Political support for the inclusion of social policy advocacy groups in the development of public policy is underpinned by a broad belief in the right of citizens to participate in or at least contribute to government decision making. Governments and state agencies consult widely on social issues when they see accountability and transparency as politically attractive, a form of both useful advice and risk management. While scholars have theorised on the benefits of non-state participation, empirical research on the role of policy advocacy groups in the development of Australian public policy is limited. This thesis examines the role of Queensland Shelter Inc., a state based social housing policy peak, in the development of Queensland social housing policy (1987-2012). While consultation processes are open and inclusive of a wide range of stakeholders, participation remains restricted to a select few. Why are some interest groups able to directly participate in the development of public policy while others are only consulted or even ignored?
The influence of Queensland Shelter over housing policy has fluctuated over its twenty-five year history. Three factors were examined in relation to this oscillation: the organisational capacity of Queensland Shelter, the willingness of the housing ministry to engage and the broader political context. While the main focus of the study is to assess and analyse shifts in the relationship between Queensland Shelter and the state housing ministry, attention is also given to the connections between Queensland Shelter and other stakeholders, including the bureaucracy, other policy advocacy groups and the Australian federal government. These connections were found to be important factors in the ability to develop close working relationships with decision makers.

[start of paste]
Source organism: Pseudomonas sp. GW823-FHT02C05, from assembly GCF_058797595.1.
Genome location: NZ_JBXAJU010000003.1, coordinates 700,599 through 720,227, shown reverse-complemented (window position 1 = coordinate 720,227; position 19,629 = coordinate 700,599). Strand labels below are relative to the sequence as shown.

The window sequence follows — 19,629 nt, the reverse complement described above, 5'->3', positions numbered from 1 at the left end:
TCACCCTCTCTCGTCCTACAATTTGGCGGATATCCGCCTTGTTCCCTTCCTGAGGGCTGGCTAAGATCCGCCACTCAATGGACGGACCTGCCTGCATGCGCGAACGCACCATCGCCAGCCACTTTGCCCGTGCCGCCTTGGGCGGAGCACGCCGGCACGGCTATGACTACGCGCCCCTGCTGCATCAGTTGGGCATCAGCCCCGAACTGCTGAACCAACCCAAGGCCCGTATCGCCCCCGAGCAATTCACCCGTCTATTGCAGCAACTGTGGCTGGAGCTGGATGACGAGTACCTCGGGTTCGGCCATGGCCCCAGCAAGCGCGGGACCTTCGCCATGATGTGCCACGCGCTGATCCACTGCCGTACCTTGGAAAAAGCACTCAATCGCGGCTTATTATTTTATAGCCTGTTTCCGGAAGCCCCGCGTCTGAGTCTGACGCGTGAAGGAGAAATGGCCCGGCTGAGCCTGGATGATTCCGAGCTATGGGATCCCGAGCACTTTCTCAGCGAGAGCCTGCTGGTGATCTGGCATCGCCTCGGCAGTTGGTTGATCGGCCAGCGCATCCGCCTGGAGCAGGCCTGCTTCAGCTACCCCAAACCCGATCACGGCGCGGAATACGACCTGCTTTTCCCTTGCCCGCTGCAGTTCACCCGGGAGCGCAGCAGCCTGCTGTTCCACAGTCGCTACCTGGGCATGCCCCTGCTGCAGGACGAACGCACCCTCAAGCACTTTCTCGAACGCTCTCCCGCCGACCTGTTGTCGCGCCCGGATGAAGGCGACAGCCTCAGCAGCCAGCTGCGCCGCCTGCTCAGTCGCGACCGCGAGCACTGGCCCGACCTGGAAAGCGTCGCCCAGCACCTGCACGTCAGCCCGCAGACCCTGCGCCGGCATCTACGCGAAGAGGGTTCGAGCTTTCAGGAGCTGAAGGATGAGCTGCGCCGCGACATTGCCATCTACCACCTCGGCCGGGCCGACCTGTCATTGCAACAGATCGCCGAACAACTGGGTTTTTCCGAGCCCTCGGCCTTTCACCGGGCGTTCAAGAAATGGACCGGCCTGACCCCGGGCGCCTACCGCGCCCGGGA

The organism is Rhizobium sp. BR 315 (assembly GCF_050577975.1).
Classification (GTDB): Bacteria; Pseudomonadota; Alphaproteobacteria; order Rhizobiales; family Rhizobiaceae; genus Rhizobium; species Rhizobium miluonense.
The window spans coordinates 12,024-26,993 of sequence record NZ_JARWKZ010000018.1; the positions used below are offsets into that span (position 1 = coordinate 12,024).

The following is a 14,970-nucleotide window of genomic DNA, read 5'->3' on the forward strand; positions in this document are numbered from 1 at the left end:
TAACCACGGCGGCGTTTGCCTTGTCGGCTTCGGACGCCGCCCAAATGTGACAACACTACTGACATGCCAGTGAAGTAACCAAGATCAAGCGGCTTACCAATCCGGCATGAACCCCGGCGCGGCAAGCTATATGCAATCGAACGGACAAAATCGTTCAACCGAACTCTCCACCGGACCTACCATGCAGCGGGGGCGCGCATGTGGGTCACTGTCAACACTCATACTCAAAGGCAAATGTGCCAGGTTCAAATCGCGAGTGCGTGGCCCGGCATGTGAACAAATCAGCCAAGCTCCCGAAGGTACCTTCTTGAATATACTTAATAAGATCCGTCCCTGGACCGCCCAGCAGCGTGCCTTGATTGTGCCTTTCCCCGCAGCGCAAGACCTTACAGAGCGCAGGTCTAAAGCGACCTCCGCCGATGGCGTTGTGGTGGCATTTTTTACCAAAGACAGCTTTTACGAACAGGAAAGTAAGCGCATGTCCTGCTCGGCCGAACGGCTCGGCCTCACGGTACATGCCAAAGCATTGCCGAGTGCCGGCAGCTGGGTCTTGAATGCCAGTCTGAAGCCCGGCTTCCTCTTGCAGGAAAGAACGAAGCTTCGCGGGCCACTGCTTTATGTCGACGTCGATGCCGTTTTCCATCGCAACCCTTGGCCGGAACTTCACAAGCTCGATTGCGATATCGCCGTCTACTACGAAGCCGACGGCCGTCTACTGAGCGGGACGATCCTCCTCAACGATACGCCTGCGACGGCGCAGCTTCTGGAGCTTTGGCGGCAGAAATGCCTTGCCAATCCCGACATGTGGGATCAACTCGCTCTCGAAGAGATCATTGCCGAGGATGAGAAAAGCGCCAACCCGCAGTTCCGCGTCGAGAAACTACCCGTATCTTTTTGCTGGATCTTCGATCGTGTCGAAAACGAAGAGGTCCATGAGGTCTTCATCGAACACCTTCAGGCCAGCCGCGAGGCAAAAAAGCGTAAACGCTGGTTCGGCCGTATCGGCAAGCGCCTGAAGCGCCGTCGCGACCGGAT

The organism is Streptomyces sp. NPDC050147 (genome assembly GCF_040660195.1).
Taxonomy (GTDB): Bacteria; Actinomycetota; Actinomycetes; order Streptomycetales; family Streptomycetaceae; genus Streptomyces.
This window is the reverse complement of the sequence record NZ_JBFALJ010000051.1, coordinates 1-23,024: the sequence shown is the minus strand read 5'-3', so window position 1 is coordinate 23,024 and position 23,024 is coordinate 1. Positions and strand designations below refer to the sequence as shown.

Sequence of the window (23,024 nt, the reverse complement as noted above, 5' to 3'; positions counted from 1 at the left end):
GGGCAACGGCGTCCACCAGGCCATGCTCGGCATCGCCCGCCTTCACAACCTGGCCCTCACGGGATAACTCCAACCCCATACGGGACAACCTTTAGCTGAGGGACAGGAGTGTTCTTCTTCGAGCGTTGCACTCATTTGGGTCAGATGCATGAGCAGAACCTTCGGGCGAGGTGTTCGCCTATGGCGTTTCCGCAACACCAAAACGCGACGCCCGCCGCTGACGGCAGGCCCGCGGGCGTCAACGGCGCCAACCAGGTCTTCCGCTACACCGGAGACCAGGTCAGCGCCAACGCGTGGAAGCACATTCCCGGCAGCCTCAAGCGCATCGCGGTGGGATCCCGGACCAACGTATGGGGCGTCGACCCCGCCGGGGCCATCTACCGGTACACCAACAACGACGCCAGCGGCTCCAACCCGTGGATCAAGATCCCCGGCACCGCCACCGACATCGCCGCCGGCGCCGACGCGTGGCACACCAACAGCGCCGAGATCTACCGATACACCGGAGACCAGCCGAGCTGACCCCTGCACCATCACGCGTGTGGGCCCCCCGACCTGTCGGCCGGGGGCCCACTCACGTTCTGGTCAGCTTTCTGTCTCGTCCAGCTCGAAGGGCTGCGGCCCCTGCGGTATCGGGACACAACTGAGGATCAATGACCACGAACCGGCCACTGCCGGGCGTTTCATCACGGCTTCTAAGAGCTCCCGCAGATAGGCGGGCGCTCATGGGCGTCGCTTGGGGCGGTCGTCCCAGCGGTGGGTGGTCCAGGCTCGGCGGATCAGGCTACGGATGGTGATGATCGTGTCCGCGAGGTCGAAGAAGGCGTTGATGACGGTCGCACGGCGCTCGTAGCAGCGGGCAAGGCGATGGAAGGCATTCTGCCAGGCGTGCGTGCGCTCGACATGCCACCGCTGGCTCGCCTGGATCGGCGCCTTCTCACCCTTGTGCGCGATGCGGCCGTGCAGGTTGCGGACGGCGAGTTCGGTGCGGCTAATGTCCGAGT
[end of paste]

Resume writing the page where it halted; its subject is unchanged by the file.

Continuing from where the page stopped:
Shelter’s changing role and its capacity to participate in the development of social housing policy are examined through documents and semi-structured interviews with former politicians, senior public servants, Shelter staff and board members, and other key players within the Queensland social housing sector. Throughout the period covered in this research, the Queensland housing ministry remained in a position of authority, at times enabling Queensland Shelter to participate and at other times shutting them out. While the capacity of Queensland Shelter to provide policy advice has expanded over the past twenty-five years, the willingness of the state housing ministry to engage with this organisation continues to wax and wane, a product of both the minister at the time and the overall approach of the political party in power.